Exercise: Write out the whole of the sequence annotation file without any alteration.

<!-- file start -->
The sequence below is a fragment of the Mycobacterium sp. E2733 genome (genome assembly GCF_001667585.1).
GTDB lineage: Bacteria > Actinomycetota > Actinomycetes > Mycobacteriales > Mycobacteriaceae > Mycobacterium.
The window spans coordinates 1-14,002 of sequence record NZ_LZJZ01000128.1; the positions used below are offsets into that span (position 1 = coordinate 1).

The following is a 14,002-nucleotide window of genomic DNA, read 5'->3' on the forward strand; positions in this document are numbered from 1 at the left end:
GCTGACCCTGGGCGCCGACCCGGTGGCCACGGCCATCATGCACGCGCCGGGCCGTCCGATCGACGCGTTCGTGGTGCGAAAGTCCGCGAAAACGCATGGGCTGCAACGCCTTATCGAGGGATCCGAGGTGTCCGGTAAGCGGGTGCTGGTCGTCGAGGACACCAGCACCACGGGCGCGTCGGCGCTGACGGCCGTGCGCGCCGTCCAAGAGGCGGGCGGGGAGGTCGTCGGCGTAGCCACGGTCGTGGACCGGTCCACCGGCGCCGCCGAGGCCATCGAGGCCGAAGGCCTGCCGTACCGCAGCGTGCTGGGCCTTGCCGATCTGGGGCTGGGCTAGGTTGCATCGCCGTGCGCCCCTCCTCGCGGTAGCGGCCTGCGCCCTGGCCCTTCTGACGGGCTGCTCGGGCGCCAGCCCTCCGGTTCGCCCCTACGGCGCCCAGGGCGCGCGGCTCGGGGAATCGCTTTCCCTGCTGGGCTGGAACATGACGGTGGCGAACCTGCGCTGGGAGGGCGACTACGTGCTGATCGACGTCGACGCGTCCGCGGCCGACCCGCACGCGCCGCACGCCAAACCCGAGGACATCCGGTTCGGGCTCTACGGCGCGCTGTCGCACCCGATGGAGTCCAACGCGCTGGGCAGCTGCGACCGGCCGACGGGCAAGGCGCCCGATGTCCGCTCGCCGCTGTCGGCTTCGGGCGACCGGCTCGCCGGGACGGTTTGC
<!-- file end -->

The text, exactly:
The sequence below is a fragment of the Mycobacterium sp. E2733 genome (genome assembly GCF_001667585.1).
GTDB lineage: Bacteria > Actinomycetota > Actinomycetes > Mycobacteriales > Mycobacteriaceae > Mycobacterium.
The window spans coordinates 1-14,002 of sequence record NZ_LZJZ01000128.1; the positions used below are offsets into that span (position 1 = coordinate 1).

The following is a 14,002-nucleotide window of genomic DNA, read 5'->3' on the forward strand; positions in this document are numbered from 1 at the left end:
GCTGACCCTGGGCGCCGACCCGGTGGCCACGGCCATCATGCACGCGCCGGGCCGTCCGATCGACGCGTTCGTGGTGCGAAAGTCCGCGAAAACGCATGGGCTGCAACGCCTTATCGAGGGATCCGAGGTGTCCGGTAAGCGGGTGCTGGTCGTCGAGGACACCAGCACCACGGGCGCGTCGGCGCTGACGGCCGTGCGCGCCGTCCAAGAGGCGGGCGGGGAGGTCGTCGGCGTAGCCACGGTCGTGGACCGGTCCACCGGCGCCGCCGAGGCCATCGAGGCCGAAGGCCTGCCGTACCGCAGCGTGCTGGGCCTTGCCGATCTGGGGCTGGGCTAGGTTGCATCGCCGTGCGCCCCTCCTCGCGGTAGCGGCCTGCGCCCTGGCCCTTCTGACGGGCTGCTCGGGCGCCAGCCCTCCGGTTCGCCCCTACGGCGCCCAGGGCGCGCGGCTCGGGGAATCGCTTTCCCTGCTGGGCTGGAACATGACGGTGGCGAACCTGCGCTGGGAGGGCGACTACGTGCTGATCGACGTCGACGCGTCCGCGGCCGACCCGCACGCGCCGCACGCCAAACCCGAGGACATCCGGTTCGGGCTCTACGGCGCGCTGTCGCACCCGATGGAGTCCAACGCGCTGGGCAGCTGCGACCGGCCGACGGGCAAGGCGCCCGATGTCCGCTCGCCGCTGTCGGCTTCGGGCGACCGGCTCGCCGGGACGGTTTGC